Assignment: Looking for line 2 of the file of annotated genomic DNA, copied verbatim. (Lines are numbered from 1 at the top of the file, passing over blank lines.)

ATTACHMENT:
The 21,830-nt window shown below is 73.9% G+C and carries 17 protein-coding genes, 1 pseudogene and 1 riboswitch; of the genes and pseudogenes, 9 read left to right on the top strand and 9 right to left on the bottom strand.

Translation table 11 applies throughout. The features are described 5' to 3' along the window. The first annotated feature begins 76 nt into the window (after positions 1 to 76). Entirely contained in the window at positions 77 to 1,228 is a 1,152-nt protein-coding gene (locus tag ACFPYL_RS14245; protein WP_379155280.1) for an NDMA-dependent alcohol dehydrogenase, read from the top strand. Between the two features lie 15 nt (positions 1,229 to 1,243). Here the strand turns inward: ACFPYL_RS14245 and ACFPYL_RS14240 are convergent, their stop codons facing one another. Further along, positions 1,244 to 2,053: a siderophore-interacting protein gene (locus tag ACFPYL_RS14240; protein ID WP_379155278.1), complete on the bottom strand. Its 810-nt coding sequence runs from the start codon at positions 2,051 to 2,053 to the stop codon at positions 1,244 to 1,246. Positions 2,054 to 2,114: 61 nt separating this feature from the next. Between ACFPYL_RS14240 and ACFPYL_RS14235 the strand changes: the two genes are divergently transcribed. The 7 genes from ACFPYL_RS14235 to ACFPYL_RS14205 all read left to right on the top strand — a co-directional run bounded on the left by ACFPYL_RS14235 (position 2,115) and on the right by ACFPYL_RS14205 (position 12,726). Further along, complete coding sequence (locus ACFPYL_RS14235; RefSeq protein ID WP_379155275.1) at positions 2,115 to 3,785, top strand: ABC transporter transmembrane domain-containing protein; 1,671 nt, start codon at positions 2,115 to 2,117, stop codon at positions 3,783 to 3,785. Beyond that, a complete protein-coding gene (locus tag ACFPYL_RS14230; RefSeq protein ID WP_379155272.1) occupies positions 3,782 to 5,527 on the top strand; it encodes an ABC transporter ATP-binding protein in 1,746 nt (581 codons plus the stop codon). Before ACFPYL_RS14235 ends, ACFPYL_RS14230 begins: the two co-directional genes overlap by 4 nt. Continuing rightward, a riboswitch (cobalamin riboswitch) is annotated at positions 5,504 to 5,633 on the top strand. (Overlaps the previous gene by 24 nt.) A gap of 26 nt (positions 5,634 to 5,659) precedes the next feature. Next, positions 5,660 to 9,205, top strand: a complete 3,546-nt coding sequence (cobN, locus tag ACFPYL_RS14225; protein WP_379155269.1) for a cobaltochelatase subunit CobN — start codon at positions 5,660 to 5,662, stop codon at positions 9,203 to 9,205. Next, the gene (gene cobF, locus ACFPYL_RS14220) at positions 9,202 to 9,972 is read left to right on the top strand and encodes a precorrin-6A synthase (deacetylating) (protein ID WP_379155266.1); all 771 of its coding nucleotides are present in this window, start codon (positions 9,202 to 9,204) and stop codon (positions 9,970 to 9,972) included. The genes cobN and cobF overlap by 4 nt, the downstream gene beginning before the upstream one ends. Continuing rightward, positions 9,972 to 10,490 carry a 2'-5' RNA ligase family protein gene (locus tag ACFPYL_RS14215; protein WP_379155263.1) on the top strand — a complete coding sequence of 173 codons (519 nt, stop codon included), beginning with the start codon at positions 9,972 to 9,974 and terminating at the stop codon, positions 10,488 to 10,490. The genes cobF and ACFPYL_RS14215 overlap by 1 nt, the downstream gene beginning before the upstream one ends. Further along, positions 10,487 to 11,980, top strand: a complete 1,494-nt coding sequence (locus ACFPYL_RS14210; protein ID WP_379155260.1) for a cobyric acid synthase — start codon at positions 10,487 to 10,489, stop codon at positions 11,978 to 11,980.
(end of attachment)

Translation table 11 applies throughout. The features are described 5' to 3' along the window. The first annotated feature begins 76 nt into the window (after positions 1 to 76). Entirely contained in the window at positions 77 to 1,228 is a 1,152-nt protein-coding gene (locus tag ACFPYL_RS14245; protein WP_379155280.1) for an NDMA-dependent alcohol dehydrogenase, read from the top strand. Between the two features lie 15 nt (positions 1,229 to 1,243). Here the strand turns inward: ACFPYL_RS14245 and ACFPYL_RS14240 are convergent, their stop codons facing one another. Further along, positions 1,244 to 2,053: a siderophore-interacting protein gene (locus tag ACFPYL_RS14240; protein ID WP_379155278.1), complete on the bottom strand. Its 810-nt coding sequence runs from the start codon at positions 2,051 to 2,053 to the stop codon at positions 1,244 to 1,246. Positions 2,054 to 2,114: 61 nt separating this feature from the next. Between ACFPYL_RS14240 and ACFPYL_RS14235 the strand changes: the two genes are divergently transcribed. The 7 genes from ACFPYL_RS14235 to ACFPYL_RS14205 all read left to right on the top strand — a co-directional run bounded on the left by ACFPYL_RS14235 (position 2,115) and on the right by ACFPYL_RS14205 (position 12,726). Further along, complete coding sequence (locus ACFPYL_RS14235; RefSeq protein ID WP_379155275.1) at positions 2,115 to 3,785, top strand: ABC transporter transmembrane domain-containing protein; 1,671 nt, start codon at positions 2,115 to 2,117, stop codon at positions 3,783 to 3,785. Beyond that, a complete protein-coding gene (locus tag ACFPYL_RS14230; RefSeq protein ID WP_379155272.1) occupies positions 3,782 to 5,527 on the top strand; it encodes an ABC transporter ATP-binding protein in 1,746 nt (581 codons plus the stop codon). Before ACFPYL_RS14235 ends, ACFPYL_RS14230 begins: the two co-directional genes overlap by 4 nt. Continuing rightward, a riboswitch (cobalamin riboswitch) is annotated at positions 5,504 to 5,633 on the top strand. (Overlaps the previous gene by 24 nt.) A gap of 26 nt (positions 5,634 to 5,659) precedes the next feature. Next, positions 5,660 to 9,205, top strand: a complete 3,546-nt coding sequence (cobN, locus tag ACFPYL_RS14225; protein WP_379155269.1) for a cobaltochelatase subunit CobN — start codon at positions 5,660 to 5,662, stop codon at positions 9,203 to 9,205. Next, the gene (gene cobF, locus ACFPYL_RS14220) at positions 9,202 to 9,972 is read left to right on the top strand and encodes a precorrin-6A synthase (deacetylating) (protein ID WP_379155266.1); all 771 of its coding nucleotides are present in this window, start codon (positions 9,202 to 9,204) and stop codon (positions 9,970 to 9,972) included. The genes cobN and cobF overlap by 4 nt, the downstream gene beginning before the upstream one ends. Continuing rightward, positions 9,972 to 10,490 carry a 2'-5' RNA ligase family protein gene (locus tag ACFPYL_RS14215; protein WP_379155263.1) on the top strand — a complete coding sequence of 173 codons (519 nt, stop codon included), beginning with the start codon at positions 9,972 to 9,974 and terminating at the stop codon, positions 10,488 to 10,490. The genes cobF and ACFPYL_RS14215 overlap by 1 nt, the downstream gene beginning before the upstream one ends. Further along, positions 10,487 to 11,980, top strand: a complete 1,494-nt coding sequence (locus ACFPYL_RS14210; protein ID WP_379155260.1) for a cobyric acid synthase — start codon at positions 10,487 to 10,489, stop codon at positions 11,978 to 11,980.